Archive for the ‘Culture’ Category

Fear is perhaps one of the most powerful human emotions. Out of fear, human beings can be made to do certain things they normally would not do, or they can be made not to do things they want to do.

During elections when every vote counts, political parties will use all legitimate means at their disposal to win votes, and that includes using the powerful emotion of fear to influence voter choices.

The political parties trying to dent the People’s Action Party’s stranglehold on political power in Singapore are using fear on a grand scale with their talk about how voting candidates from non-PAP parties constitute sound and necessary political insurance to guard against future failure of the ruling PAP.

The PAP is also engaging in the rhetoric of fear on an equally grand scale, with party honchos warning of dire consequences of voting non-PAP candidates, which include weakening of Singapore’s government and loss of future prosperity because PAP policies had always brought about prosperity for Singapore.

The interesting thing about political rhetoric of fear is that many people get caught up in the rhetoric and do not confront and analyze these fears rationally. The rhetoric is based on certain assumptions, and the validity of these assumptions are generally suspicious.

For example, on the topic of political insurance, the fear that non-PAP political parties, especially the Workers’ Party, are trying to sell is the possible failure of the PAP in future. What are the odds of that happening? The non-PAP political parties are mum about that. The unspoken assumption is that the PAP will eventually fail, so voters should buy political insurance by voting in non-PAP candidates.

The other assumption about voters ‘buying’ political insurance by voting in non-PAP candidates is that these candidates represents sound insurance. How true is that? How can Singaporeans be sure that the non-PAP candidates are good enough to take over? Why bother paying money for insurance that doesn’t protect you? If you have no insurance, you are also unprotected, but at least you keep your money.

The PAP’s rhetoric of fear make no rational sense too. Why is it that a government comprising of non-PAP members equals a weak government? Are there prior examples of incompetent governance by non-PAP political parties? In fact, the only government that Singaporeans know of is the PAP government, so voters have no basis for comparison. Perhaps this is why the PAP wants voters to fear the unknown and then allay the fears using the illogical reason that the PAP doing a good job (which is debatable) means other political parties do a bad job.

Also, Singapore’s democratic system (again, subject to debate) is designed such that incompetent political parties don’t stay in power long enough to do long term damage. If Singaporeans vote a lousy, incompetent political party into power, then out that party goes in the next elections. Which political party fights to get into power only to lose the power in the following elections? All political parties are the same; they want power, and they want to stay in power, and the only way to stay in power is to do a good job when they are given the chance to be in power. There’s no rational reason why a political party other than the PAP will do a bad job.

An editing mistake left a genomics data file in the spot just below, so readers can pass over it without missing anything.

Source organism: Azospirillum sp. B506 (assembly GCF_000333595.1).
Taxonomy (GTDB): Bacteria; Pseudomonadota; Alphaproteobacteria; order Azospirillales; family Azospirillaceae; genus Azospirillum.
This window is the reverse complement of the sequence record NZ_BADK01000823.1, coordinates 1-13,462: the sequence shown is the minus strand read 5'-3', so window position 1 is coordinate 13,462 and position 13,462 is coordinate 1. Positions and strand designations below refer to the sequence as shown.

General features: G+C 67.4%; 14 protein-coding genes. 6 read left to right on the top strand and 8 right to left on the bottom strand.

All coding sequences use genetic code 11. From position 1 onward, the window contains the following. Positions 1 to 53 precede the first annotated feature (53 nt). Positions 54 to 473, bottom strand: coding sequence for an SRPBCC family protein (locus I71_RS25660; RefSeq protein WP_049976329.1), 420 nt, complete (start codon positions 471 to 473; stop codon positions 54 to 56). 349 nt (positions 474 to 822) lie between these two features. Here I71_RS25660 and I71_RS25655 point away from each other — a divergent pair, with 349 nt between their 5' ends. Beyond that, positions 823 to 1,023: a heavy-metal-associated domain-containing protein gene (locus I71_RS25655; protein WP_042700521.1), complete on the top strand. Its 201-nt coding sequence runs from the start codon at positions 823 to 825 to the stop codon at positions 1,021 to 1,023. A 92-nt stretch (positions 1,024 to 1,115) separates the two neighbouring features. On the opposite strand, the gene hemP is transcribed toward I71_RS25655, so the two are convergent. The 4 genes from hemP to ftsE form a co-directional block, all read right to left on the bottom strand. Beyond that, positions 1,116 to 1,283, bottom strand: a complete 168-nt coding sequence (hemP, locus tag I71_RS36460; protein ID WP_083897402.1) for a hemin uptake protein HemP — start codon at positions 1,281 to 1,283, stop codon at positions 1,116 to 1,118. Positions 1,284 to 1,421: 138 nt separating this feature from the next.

The argument that the PAP had been successful in the past doesn’t mean that Singaporeans can assume it will be equally successful in the future. The PAP has done a remarkable job bringing Singapore from third-world to first world. Does the experience of moving Singapore from third world to first world means that the PAP has the ability to keep Singapore ahead among first world countries? Moreover, the political leaders of PAP back then, now and in the future are not the same. What rational basis is there for saying that the PAP, under different people and conditions, will always bring about good outcomes for Singaporeans?

To the political parties, as long as they get their votes, they probably do not care about whether they got their vote by scaring voters, or they got their vote by convincing voters rationally. Voters, however, should care about whether they are casting their votes out of fear. It is important for voters to rationally examine the assumptions behind all the rhetoric of fear in order to make an informed decision at the polling booths.

Heaven or hell for the next five years will be decided this year. And if there should be political rhetoric of fear, it should be coming from voters to political parties through their votes to keep these parties on their toes to do the best for electorate.

Political parties should be very, very afraid of the electorate, not the other way round.

Editor’s note:

For a more detailed discussion about which political insurance salesman to buy from, read Fearfully Opinionated’s excellent analysis of the various insurance policies.